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samedi, 29 mars 2014




Claude Gilois


This is one of the consequences of the annexing of Crimea by Russia, which did not hit the headlines, but the loss of the Massandra cellars and the viticultural institute of Magaratch is nevertheless a major re-shaping of the viticulture of the region. Ukraine has ceased to be a viticultural country while Russia has become one.  Little known, even by wine buffs, Crimea is a major viticultural area and one of the best producing regions for sweet and fortified wines. Massandra and the Magaratch Institute are unique in the world. 

Massandra Winery.jpg


In its bowels dug deep inside the mountain, there are more than one million bottles of vintage collection wines amongst which are, for example, 5 bottles of Jerez de la Fronterra 1775.  Sotheby’s in London sold one of these bottles at auction in October 2001 for the modest sum of 43,000 US$. It went to a woman bidder from Asia who admitted that she was prepared to spend as much as 100,000 US$ to acquire the bottle. Undoubtedly, Massandra is to wine what the library of Alexandria was to books.  Jorge Luis Borges described the latter as ‘created by an act of God’. If a tsar created the former, it is not difficult to see the hand of God as Massandra has such a magical and mystical feel about it.


Massandra has survived all the adventures and follies of Russia’s swirling history. It has seen the end the tsarist empire, the Bolshevik revolution, the force collectivisation, the Stalinist terror, the Nazi occupation, the massive deportations before and after the war, the de-Stalinization process, the perestroika and the brutal return to capitalism. It even survived the invasion of Russia by the Germans in 1941.  Stalin sent three vessels to Massandra to collect the wines in haste to be stored in three different locations far away from the war zone. When the war was over all the bottles were returned to the cellar, not a single one was missing.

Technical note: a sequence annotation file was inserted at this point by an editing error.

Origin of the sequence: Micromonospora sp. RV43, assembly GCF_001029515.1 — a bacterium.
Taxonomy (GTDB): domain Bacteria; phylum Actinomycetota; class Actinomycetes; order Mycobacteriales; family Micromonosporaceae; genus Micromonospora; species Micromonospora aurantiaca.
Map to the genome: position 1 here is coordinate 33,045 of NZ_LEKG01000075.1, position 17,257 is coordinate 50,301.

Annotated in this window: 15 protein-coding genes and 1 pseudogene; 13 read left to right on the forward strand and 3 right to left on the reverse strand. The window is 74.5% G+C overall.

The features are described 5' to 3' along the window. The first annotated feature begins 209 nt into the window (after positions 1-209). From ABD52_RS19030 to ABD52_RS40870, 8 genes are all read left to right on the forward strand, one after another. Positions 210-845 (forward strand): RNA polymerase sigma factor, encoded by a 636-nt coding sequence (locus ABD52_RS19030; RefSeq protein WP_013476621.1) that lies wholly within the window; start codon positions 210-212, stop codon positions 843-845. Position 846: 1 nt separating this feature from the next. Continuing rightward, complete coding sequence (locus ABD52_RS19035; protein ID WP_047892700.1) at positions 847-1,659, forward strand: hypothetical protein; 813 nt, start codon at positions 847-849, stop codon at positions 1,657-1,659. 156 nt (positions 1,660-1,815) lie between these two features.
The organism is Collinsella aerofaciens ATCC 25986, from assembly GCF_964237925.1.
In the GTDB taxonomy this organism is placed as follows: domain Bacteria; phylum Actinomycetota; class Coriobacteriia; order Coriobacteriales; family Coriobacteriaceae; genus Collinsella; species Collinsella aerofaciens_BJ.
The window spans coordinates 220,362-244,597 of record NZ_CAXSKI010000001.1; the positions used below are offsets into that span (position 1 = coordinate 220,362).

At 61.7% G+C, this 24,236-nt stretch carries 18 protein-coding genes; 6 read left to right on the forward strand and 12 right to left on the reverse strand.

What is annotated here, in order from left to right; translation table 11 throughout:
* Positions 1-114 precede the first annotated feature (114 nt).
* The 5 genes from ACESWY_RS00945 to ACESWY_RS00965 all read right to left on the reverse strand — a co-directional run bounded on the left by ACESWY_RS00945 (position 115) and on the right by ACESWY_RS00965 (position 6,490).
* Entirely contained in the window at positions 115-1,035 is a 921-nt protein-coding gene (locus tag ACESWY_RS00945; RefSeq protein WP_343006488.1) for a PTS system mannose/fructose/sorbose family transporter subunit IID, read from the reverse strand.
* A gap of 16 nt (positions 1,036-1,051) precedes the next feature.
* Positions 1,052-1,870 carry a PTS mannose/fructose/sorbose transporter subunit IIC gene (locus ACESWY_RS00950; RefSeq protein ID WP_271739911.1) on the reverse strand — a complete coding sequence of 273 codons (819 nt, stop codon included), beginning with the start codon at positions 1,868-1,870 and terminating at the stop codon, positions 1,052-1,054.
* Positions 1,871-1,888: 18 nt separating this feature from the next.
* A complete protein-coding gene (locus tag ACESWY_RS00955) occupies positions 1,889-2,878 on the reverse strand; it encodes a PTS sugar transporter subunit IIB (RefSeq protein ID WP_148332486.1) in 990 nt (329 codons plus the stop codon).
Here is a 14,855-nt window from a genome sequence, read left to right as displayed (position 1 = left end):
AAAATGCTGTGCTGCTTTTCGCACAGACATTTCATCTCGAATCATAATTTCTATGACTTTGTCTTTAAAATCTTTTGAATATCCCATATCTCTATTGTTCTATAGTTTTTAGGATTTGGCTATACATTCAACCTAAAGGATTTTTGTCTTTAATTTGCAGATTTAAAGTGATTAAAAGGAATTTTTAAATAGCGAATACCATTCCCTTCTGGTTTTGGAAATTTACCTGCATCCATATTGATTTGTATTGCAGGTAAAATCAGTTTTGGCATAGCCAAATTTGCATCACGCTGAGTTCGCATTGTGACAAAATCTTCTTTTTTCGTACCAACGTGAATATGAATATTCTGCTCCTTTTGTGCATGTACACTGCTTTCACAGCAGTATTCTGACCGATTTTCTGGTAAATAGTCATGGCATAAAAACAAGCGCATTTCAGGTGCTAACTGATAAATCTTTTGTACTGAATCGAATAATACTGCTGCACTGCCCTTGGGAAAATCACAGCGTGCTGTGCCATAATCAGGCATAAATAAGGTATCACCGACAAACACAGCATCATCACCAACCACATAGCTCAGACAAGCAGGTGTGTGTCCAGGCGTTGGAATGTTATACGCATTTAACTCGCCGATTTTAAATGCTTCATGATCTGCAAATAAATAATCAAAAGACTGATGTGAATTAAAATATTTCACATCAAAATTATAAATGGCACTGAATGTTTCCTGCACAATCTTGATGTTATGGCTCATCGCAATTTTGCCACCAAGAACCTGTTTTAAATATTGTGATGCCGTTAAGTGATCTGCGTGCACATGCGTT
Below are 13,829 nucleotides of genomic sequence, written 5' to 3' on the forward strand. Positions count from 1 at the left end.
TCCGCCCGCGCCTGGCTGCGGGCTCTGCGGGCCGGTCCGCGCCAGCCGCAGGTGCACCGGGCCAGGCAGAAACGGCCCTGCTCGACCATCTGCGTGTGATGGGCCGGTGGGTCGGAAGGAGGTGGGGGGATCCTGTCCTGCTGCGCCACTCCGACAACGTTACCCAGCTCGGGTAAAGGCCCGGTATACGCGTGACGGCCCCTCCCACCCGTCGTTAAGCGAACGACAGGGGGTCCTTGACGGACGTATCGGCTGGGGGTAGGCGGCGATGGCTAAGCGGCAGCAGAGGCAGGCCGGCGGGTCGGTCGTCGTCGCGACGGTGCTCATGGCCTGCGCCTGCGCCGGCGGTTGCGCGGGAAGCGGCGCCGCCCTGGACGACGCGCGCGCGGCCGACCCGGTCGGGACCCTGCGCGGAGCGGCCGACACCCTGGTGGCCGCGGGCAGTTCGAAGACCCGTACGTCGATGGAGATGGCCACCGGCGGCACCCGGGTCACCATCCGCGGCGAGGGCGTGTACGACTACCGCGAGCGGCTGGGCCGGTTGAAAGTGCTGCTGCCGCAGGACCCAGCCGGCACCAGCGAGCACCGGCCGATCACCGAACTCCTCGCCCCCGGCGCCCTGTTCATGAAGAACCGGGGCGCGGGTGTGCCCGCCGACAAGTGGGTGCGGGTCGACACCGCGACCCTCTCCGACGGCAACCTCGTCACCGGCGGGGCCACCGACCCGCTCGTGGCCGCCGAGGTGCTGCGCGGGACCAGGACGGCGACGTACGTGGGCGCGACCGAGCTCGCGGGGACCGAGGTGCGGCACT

Before the annexing of Crimea by the Russians, Massandra was still in Sovkhose, which is a state property and not a commercial enterprise.  


The southeast coastline of Crimea that spreads from Yalta to Nowy Svet is well suited for viticulture. There are, to-day, 25,000 hectares of land planted with vines. It is exposed to the rising sun, well sheltered from the rigors of winter and heavy rains coming from the west and the north. The sea acts as a thermal regulator, which tempers extremes of temperature. Rainfall does not exceed 600 mm a year and there are between 2,000 and 2,500 hours of sunshine a year - pretty much ideal conditions for vines that sometimes give the impression that they are falling in to the Black Sea. The ideal situation is probably the greatest threat to vineyards as the area is fast becoming a summer resort and is known to house dachas of the Ukrainian and Russian parties’ apparatchiks. Viticulture is not new to the Crimea and it is thought that Cimmerians introduced it. To maintain the vines upright and properly exposed to the sun, they probably invented the ‘maglari’ system that consists of wrapping the vines around a tree so that the plants can climb like a snake. If the first settlers to produce drinkable wines were the ancient Greeks, it is in the 19th century that modern viticulture took off.  Two passionates gave the trigger, Lev Sergueïevitch Golitsyne descending from one of the oldest aristocratic families in Russia who was the initiator,  and the Tsar Nicolas II who was the patron. After several attempts to replicate fine wines made in Europe, they decided to concentrate on sweet and fortified wines. It is not known whether this was an empirical choice or whether it was a rational one, but it was a wise choice as the terroir in Crimea proved to be fabulous for sweet wines as it contains a high proportion of schistes that can absorb heat during the day and restitute it at night.